Failure to protect beaches under slowly rising sea level
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Failure to protect beaches under slowly rising sea level

Filetype[PDF-1.48 MB]


  • Journal Title:
    Climatic Change
  • Sea Grant Program:
  • Description:
    Coastal land use in the USA is regulated by a chain of integrated federal to local policies that emphasize preservation of open space, public access, and the environment. Are these policies prepared to achieve lawfully stated objectives under accelerating sea level rise? To test the efficacy of these policies during the past century of slowly rising sea level, and thus their potential effectiveness under future accelerated sea level rise, we quantify land use on a section of windward Oʻahu coast, 1928–2015. Data show a shift from stable/accreting shorelines and wide beaches, to expanding erosion and beach loss concurrent with increasing development and seawall construction; trends at odds with policy objectives. Shoreline hardening increased 63%. Net shoreline change shifted from stable/accreting to erosional on 74% of the coast. More than 45% of this shift was due to flanking (erosion triggered by nearby hardening). Five geomorphic settings were analyzed. Prior to local coastal policy, from 1928 to 1975, headland beaches were mildly erosional with average change rates − 0.07 ± 0.1 m/yr. Beaches in all other geomorphic categories accreted. Between 1975 and 2015, following enactment of coastal zone management policy, average change in all geomorphologies shifted to erosional, coastal development and seawall construction expanded, average beach width declined. Today, nearly 20% of beach length has been lost; 55% of beaches have narrowed. Failure to achieve policy goals under slow, historic sea level rise (1.2 to 1.4 mm/yr) implies preserving beaches, open space, and public access will require new policies, or more effective ways for implementing existing policies, in a future characterized by accelerated sea level rise.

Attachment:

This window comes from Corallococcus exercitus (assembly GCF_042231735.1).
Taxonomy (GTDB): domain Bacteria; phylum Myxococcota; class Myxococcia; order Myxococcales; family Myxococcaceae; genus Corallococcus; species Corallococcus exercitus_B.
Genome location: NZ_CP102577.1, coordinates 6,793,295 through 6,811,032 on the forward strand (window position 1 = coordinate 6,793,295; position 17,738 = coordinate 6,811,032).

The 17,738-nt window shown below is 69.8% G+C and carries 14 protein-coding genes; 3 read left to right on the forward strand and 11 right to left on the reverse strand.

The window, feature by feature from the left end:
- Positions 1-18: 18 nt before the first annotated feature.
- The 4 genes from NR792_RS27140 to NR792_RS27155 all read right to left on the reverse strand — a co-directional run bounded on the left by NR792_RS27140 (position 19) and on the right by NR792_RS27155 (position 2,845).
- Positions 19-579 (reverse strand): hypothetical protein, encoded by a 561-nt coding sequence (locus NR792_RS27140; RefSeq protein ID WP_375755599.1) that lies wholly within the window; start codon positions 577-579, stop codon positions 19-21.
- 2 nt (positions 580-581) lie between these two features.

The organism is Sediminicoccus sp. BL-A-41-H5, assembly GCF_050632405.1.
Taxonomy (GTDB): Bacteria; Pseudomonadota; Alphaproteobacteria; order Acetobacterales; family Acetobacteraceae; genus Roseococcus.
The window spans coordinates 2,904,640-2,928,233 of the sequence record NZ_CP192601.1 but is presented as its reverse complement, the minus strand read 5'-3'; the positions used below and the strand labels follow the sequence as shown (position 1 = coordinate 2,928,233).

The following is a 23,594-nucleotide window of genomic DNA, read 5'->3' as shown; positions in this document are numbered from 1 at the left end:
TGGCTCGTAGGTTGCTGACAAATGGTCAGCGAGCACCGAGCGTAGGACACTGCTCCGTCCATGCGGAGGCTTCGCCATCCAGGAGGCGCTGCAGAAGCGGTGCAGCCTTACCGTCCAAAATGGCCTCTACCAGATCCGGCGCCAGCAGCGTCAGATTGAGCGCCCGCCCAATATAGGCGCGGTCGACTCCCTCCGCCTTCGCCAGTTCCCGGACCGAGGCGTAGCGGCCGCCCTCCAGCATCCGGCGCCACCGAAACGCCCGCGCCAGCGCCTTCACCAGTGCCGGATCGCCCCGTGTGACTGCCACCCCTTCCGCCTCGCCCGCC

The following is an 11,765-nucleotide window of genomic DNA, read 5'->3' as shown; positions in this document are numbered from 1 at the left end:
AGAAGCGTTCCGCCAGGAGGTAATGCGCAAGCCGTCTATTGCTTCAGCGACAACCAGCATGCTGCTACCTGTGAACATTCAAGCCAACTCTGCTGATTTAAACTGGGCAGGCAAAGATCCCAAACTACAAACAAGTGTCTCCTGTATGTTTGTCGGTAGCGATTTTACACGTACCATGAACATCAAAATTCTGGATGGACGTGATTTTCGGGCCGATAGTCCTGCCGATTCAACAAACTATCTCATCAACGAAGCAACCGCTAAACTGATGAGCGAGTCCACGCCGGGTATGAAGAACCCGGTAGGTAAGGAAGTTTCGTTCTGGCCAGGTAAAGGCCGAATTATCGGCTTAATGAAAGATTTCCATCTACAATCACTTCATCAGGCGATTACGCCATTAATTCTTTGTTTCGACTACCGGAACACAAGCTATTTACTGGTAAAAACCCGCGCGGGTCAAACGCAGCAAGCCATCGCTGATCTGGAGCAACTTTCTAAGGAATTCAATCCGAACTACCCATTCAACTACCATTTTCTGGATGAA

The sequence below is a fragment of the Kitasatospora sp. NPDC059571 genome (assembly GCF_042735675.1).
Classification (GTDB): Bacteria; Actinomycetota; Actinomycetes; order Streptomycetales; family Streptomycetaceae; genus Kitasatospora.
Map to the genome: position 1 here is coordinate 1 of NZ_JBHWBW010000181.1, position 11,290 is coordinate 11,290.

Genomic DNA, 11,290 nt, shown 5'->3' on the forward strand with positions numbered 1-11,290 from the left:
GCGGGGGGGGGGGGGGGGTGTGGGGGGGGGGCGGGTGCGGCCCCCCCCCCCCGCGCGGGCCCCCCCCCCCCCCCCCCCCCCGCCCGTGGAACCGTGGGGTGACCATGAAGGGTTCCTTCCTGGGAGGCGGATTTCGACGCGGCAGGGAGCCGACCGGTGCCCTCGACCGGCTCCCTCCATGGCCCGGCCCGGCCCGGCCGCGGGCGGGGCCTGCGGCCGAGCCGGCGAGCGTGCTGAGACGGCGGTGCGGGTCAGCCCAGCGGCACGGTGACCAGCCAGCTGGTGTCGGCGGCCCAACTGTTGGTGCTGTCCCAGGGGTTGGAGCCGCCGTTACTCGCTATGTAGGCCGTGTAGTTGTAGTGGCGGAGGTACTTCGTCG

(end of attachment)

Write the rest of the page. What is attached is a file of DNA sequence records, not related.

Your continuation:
• Source:
    Climatic Change 151, 427–443 (2018)
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  • Rights Information:
    CC BY
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